"We must make a clear distinction between the number of victims in the [old] Kingdom [the southern part of Romania] and in southern Transylvania on the one hand -- which does not exceed 17,000-20,000 -- and Bessarabia, Bukovina and the Transdniester on the other hand, where we have a total of 230,000. The overall number of the Jews who were assassinated or died under Romanian jurisdiction is about 250,000," Ioanid says.

However, Ioanid, who is currently teaching a course on the Holocaust at Bucharest's National Defense College, says many Romanian Jews survived the Holocaust, in part because of Antonescu's decision in the fall of 1942 to cancel a plan to deport the Jews from central and southern Romania.

Ioanid also says that a careful distinction must be made between Jews killed in Romania itself or on territories under Romanian occupation, and the 150,000 Jews exterminated in northern Transylvania, which at the time was under Hungarian occupation.

Ioanid this week was quoted in the Romanian media as citing unnamed officials from the Pentagon and other U.S. government agencies as saying they will reject any attempt by Romania to enter NATO with, as he put it, "Antonescu on the banners."

Nonetheless, some top Romanian military officials and politicians -- especially PRM leader Tudor and his associates -- regard Antonescu as a national hero who fought to reclaim Romanian territories occupied by the Soviet Union. Several statues have been erected in his memory.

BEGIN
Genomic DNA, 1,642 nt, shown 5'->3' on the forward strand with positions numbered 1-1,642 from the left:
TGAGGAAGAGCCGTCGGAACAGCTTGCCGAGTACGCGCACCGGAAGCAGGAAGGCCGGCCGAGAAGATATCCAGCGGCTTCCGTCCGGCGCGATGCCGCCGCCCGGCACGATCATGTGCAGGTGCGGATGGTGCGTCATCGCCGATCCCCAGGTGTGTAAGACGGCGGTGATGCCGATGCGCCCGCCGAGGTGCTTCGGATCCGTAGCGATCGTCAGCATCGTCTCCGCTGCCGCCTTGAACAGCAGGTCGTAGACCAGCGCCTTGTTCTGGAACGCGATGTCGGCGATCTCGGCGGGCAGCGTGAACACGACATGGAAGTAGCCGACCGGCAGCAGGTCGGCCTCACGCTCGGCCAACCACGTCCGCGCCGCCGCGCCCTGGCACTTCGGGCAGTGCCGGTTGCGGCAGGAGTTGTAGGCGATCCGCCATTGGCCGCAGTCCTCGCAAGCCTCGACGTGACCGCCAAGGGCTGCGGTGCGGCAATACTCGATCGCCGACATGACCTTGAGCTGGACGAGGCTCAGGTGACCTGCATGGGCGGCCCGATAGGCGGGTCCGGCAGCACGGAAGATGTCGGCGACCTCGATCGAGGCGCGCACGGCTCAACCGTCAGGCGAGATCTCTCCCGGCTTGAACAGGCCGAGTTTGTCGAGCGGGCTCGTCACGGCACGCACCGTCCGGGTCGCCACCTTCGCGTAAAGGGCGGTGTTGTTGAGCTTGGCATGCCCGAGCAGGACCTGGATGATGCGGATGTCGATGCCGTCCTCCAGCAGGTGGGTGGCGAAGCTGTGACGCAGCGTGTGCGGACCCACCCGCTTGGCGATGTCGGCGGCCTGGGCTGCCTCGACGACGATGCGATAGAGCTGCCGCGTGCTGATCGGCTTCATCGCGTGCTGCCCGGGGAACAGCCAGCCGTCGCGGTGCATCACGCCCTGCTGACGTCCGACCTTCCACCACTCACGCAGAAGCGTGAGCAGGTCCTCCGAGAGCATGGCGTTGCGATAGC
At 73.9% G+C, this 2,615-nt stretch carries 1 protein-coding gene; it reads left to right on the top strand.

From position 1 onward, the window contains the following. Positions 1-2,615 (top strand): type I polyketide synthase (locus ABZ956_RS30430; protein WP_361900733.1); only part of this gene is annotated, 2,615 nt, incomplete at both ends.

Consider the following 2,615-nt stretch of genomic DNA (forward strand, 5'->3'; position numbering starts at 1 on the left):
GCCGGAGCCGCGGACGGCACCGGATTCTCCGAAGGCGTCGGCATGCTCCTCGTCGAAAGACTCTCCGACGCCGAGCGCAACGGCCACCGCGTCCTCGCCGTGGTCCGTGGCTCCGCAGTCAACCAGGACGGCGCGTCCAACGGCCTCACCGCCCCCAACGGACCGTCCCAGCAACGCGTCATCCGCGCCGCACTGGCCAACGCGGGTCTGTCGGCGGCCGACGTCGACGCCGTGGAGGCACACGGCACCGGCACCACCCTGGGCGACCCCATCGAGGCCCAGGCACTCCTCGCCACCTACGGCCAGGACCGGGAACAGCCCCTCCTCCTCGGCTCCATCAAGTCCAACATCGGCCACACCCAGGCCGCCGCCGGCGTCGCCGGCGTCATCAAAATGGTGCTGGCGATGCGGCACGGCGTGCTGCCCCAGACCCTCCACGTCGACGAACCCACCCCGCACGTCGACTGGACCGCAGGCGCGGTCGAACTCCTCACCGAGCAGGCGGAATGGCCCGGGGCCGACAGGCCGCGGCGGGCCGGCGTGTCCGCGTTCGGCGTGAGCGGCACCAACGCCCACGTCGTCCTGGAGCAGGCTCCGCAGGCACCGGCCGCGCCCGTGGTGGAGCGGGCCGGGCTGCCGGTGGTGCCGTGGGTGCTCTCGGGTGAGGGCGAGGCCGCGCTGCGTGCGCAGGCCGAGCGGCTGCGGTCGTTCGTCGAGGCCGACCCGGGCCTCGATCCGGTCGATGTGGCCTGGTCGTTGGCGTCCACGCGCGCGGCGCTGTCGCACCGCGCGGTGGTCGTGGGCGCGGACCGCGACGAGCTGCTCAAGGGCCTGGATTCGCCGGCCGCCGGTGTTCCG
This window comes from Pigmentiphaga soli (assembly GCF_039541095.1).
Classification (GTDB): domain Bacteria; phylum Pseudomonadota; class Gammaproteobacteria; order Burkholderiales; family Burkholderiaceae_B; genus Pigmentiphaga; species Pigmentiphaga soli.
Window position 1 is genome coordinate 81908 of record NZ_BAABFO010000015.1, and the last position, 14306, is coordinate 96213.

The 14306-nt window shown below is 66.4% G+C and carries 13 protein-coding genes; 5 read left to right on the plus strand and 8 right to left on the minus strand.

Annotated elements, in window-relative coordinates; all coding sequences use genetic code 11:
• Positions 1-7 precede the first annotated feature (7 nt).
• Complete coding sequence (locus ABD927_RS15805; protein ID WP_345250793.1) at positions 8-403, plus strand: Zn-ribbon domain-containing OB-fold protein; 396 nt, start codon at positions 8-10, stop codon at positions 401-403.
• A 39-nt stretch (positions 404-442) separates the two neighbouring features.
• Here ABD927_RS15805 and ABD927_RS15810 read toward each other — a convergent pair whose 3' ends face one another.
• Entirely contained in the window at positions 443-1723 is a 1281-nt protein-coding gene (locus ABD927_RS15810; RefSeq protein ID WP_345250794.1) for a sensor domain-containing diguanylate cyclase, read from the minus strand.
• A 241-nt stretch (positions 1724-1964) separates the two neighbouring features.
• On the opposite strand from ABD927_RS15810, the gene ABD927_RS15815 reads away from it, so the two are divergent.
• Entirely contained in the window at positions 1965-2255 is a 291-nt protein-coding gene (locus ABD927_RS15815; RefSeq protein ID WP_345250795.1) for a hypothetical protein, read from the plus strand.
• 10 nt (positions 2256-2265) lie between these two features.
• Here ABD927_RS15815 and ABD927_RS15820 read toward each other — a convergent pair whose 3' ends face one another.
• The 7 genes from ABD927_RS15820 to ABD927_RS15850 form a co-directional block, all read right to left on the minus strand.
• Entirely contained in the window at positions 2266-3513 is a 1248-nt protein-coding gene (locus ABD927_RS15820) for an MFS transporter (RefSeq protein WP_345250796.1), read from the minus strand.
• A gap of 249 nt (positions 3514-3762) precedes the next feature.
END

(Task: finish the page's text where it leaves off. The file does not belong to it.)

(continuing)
Romanian Jewish community leaders say that Antonescu has six statues in the country, including one in Bucharest. Jewish organizations abroad have protested the existence of such monuments, and the newly adopted measure now enables Romanian authorities to destroy them.

A second emergency measure provides for the protection of Jewish heritage and Jewish graveyards in Romania, imposing prison sentences of up to 20 years for those guilty of destroying or damaging such objectives.

Analysts say that NATO and U.S. officials may have pressed the Romanian government to take action before being considered for alliance membership later this year.

London-based Romanian affairs analyst Dennis Deletant tells RFE/RL that acknowledging the sins of its past is an important aspect of Romania's NATO bid -- although not the most important one.

"On the political side, I think probably there are people in the United States who feel that, given Romania is a candidate for NATO membership, this is a good time to press for the government to question -- or invite Romanians themselves to question -- their own past. It is, I would say, a significant factor in Romania's chances for entry into NATO, but it's not the only one and I wouldn't consider it the overriding one," Deletant says.

Deletant considers that the measures adopted by Bucharest will help Romania improve its image and allay Western fears that Romania may not be prepared to assume what he calls "total responsibility for its past."

However, even as he was presenting the measures to local government officials, Romanian Prime Minister Nastase warned on 22 March against what he called attempts to blame the entire Romanian nation for atrocities committed by the country's wartime government.